S. Nainar Sundaram, J.
1. This appeal has to be allowed on legal point taken before me. The plaintiff, who is the appellant in this appeal, is the son of one Rajamanicka who died in March, 1960. The first defendant is his widow as well as the mother of the plaintiff. Impeaching a sale dated 2.8.1961, marked in the case as Exhibit B-4, effected by the first defendant for herself and on behalf of the plaintiff, who was then a minor, in favour of the second defendant, who was the younger brother of Rajamanicka, the plaintiff laid the suit for partition, and separate possession of his three-fourth share in the suit properties. The first defendant remained ex parte. The substance of the defence of the second defendant, who died pending the suit and whose legal representatives were brought on record in the suit itself, was that the sale was for binding necessities. The Court below did not countenance the case of the plaintiff and dismissed the suit and that is how the plaintiff is before this Court by way of this appeal.
2. There is no need to investigate as to whether the sale was not for binding necessities and was tainted with vitiating circumstances as contended by the plaintiff, because the complaint, now legitimately put forth by Mr. A.V. Dhanakoti, learned Counsel for the appellant is that no sanction of Court was obtained by the first defendant, as contemplated under Section 8 (2) of the Hindu Minority and Guardianship Act 32 of 1956, hereinafter referred to as the Act, for the alienation under Exhibit B-4 and hence, it is voidable at the instance of the plaintiff. That the plaintiff was entitled to three-fourth share in the suit properties is the finding rendered by the Court below. That finding is not being, impeached before me by any process known to law. If this is so, on the date of the alienation, namely 2.8.1961, the Act was in force and there was the mandate of Section 8 (2) of the Act requiring obtaining of sanction of Court for such sale and Section 8 (3) of the Act lays down that an alienation in contravention of Section 8 (2) is voidable at the instance of the minor-in the present case the plaintiff-who has subsequently become a major. There is no dispute that such sanction was not obtained. It is well settled that once a transfer is shown to be voidable at the instance of the minor, who may have become a major subsequently, it is voidable without any enquiry as regards the terms of the transfer as to whether it was for binding necessity or for any other binding purposes.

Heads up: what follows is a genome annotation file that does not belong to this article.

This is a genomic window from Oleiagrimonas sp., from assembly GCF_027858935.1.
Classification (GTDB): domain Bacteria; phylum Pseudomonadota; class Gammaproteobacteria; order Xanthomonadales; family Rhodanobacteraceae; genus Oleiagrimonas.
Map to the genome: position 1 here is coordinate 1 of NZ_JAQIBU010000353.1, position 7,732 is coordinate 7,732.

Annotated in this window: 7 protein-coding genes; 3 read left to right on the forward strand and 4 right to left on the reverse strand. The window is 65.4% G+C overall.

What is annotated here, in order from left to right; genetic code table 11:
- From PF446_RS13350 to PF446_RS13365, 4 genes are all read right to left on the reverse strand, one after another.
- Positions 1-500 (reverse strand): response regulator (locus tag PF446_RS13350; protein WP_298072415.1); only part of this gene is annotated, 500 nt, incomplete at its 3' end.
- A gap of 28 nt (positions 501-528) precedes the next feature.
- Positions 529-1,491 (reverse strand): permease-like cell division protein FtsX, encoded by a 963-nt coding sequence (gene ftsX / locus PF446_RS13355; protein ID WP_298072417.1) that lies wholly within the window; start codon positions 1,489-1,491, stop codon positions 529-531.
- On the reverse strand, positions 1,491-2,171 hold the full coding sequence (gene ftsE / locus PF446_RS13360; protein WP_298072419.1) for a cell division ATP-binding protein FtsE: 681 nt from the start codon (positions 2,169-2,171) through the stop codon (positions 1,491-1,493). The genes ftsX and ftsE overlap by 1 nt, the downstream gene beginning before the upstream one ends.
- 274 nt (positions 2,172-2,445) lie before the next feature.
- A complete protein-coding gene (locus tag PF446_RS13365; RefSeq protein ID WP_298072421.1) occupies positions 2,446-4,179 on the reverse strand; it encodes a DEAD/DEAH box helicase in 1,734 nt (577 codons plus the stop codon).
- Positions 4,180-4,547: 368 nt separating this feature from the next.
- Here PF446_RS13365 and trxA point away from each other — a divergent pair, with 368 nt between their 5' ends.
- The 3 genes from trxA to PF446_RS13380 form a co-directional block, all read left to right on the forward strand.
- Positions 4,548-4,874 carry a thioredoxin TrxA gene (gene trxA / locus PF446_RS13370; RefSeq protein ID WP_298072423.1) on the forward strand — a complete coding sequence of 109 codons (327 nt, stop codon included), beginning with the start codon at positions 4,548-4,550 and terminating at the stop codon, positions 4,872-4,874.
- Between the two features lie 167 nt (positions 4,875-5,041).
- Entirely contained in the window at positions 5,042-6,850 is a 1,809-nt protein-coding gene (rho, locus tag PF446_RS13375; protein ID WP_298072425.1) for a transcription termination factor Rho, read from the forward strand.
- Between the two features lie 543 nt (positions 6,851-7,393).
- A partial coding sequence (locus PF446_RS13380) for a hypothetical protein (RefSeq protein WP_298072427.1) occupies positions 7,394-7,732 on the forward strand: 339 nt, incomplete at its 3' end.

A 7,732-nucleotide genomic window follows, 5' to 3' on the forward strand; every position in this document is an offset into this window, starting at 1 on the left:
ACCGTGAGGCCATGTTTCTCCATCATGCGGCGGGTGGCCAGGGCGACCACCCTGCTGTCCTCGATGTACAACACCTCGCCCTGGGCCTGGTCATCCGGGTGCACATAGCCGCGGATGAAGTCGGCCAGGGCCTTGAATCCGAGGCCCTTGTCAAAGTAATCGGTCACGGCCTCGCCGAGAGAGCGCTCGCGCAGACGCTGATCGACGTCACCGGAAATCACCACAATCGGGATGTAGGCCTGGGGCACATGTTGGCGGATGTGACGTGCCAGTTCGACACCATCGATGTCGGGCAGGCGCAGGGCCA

3. Section 8 (2) lays down in specific and explicit terms that the natural guardian shall not, without the previous permission of the Court, indulge in and effect any of the alienations set out in Sub-clauses (a) and (b). Section 8 (3) is categoric leaving no room for any argument that any disposal of immovable property by a natural guardian in contravention of Section 8 (2) is voidable at the instance of the minor. The field and sphere of argument that such an alienation is for binding necessities and should be upheld are no longer available. When the inhibition is of the statute and it is plain and unambiguous, it is not open to sustain an alienation done in contravention of it by still investigating and finding out justifying factors therefor.
4. In Sinaya Pillai v. Munisami Ayyar I.L.R. (1899) Mad. 289 : (1899) 9 M.L.J. 64, in a case under similar provisions, Sections 29 and 30 of the Guardians and Wards Act VIII of 1890, hereinafter referred to as Act VIII of 1890, a Bench of this Court, in spite of the fact that the necessity had been urgent, the terms of the deed were fair and the money had been duly applied, held that the transaction was voidable.
5. In Rameshwar Baksh Singh v. M.t. Ridh Kuer , a Bench of the Oudh Chief Court counternanced that under Section 30 of Act VIII of 1890, an alienation without permission of Court is voidable and there is no need for further enquiry as to whether the terms were favourable to the minors or not. This ratio has been adopted by a subsequent pronouncement of another Bench of the same Court in Mohan Lal v. Mohammed Adil A.I.R. 1926 Oudh. 88. In my view also, as expressed above, this ratio should govern. The very object behind Section 8 (2) and (3) is to recast the restrictions on the powers of the natural guardian of a Hindu minor, more or less on the lines of similar restrictions in Act VIII of 1890. It must also be noted that in the present case, there is no claim for refund from the quandom minor of any tangible benefit alleged to have been received by him.
6. If this is the legal consequence that should How on the admitted facts of the present case, then, the alienation by the first defendant under Exhibit B-4 in respect of the three-fourth share of the plaintiff cannot be sustained and has got to be ignored.
7. In the said circumstances, the appeal is allowed, the judgment and decree of the Court below are set aside; and there will be a decree in the suit, declaring that the alienation under Exhibit B-4 is not binding on the three-fourth share of the plaintiff in the suit properties and further, there will be a preliminary decree in the suit for partition and separate possession of the plaintiff's three-fourth share in the suit properties. In the peculiar circumstances of the case, I direct the parties to bear their respective costs throughout. Respondents 2 to 9 who are the legal representatives of the deceased second defendant, shall pay the Court fee due to the State both in the suit as well as in this appeal.